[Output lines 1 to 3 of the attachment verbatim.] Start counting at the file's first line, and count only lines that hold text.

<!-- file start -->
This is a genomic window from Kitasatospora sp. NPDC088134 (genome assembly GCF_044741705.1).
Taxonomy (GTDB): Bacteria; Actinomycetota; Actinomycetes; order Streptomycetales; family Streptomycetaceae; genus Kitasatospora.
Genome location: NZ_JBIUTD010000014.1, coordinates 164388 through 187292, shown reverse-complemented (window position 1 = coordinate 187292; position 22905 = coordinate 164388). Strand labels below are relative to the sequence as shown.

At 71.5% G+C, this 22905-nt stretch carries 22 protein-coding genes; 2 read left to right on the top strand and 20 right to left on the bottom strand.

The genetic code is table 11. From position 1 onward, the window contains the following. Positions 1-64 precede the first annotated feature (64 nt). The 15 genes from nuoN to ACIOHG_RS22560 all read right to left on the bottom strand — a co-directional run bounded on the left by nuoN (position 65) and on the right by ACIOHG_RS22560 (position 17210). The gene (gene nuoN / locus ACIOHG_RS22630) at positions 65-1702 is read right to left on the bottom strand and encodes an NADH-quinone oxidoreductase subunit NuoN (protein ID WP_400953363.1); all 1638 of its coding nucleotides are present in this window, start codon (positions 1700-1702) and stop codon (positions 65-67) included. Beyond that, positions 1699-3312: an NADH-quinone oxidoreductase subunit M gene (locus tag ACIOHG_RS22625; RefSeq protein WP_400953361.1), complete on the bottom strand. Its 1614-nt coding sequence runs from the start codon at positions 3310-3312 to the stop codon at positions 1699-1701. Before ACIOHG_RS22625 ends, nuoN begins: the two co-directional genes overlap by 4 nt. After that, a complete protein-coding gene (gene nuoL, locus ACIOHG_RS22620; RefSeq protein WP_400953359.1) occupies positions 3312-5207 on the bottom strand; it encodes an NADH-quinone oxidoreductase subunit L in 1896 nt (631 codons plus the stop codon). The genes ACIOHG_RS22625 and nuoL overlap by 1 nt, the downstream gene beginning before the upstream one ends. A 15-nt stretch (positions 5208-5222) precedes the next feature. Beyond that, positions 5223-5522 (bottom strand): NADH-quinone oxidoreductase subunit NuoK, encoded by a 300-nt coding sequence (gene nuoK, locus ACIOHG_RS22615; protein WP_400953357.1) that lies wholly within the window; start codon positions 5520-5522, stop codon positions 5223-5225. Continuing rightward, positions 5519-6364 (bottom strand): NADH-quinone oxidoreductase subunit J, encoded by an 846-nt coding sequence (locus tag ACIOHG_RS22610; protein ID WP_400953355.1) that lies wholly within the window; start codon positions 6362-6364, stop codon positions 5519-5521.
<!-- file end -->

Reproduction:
This is a genomic window from Kitasatospora sp. NPDC088134 (genome assembly GCF_044741705.1).
Taxonomy (GTDB): Bacteria; Actinomycetota; Actinomycetes; order Streptomycetales; family Streptomycetaceae; genus Kitasatospora.
Genome location: NZ_JBIUTD010000014.1, coordinates 164388 through 187292, shown reverse-complemented (window position 1 = coordinate 187292; position 22905 = coordinate 164388). Strand labels below are relative to the sequence as shown.